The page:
The industry shared the information on Twitter. In order to give only an example, Maarten Drijver, chair of the Dutch fishing company VisNed, and other industry colleagues, were inside the Council building. A Dutch ministerial delegate announced “an initial short meeting with the representatives of the sector” with the lead Dutch Minister Martijn van Dam. In a Fishing News article, Drijver revealed that the previous week, Geert Meun (VisNed’s secretary) had received “via one of his contacts” a leaked European Commission proposal for the negotiations. This document, produced on the eve of negotiations, was not publicly available and gave the industry lobbyists a heads-up on what was to be discussed. In particular, they saw the Commission proposing quotas for certain species that were lower than what the industry had hoped for. To avoid this, the lobbyists were able to give Minister van Dam “extra ammunition” to argue for higher quotas during negotiations. This meeting was celebrated by the posting of this photo on both Geert Meun’s and VisNed’s Twitter account, with the caption: “First meeting with Secretary of State [to] increase sole and to maintain the level of turbot and brill.”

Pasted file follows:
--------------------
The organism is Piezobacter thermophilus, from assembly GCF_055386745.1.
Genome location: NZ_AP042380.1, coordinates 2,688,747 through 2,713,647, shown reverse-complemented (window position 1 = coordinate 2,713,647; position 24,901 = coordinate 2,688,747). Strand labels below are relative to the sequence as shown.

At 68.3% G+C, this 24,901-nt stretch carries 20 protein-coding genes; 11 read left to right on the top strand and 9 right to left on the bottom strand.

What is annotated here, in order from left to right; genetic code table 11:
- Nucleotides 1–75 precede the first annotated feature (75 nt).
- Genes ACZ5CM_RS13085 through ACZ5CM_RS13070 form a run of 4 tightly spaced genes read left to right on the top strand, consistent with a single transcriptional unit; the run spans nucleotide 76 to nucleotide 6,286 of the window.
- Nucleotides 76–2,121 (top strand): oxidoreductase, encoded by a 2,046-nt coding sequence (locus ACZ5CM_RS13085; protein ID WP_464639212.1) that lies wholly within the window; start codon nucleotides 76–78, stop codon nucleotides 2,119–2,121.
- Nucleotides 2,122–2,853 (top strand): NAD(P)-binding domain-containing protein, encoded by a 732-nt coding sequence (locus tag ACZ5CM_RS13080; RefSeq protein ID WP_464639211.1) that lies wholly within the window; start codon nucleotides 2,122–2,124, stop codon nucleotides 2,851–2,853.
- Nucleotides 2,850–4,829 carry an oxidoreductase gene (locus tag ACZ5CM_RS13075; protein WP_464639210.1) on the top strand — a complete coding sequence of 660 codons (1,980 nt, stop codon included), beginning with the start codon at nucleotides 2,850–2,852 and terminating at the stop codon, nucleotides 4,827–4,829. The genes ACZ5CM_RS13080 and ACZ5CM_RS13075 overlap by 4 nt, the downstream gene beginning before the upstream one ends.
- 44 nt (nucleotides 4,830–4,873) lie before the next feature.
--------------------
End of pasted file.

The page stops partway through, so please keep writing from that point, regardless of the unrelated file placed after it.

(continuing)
The same happened one year earlier with the Spanish fishing industry?
Yes, in December 2015, Spanish lobbyists appeared to enjoy easy access to the Council’s press centre. While negotiations on the 2016 fishing quotas were underway, the Spanish fisheries lobby group, Cepesca (the Spanish Confederation of Fisheries), posted photos on Twitter showing some of their key personnel and members inside the Council building. From Cepesca’s Twitter feed, it is clear that it had a meeting with the Spanish Minister — apparently held in a nearby hotel, not in the Council building. Crucial information from our report was shared with the Council, which recognised there was an issue and reassured us that the problem has been taken care of and they will be more careful in the future.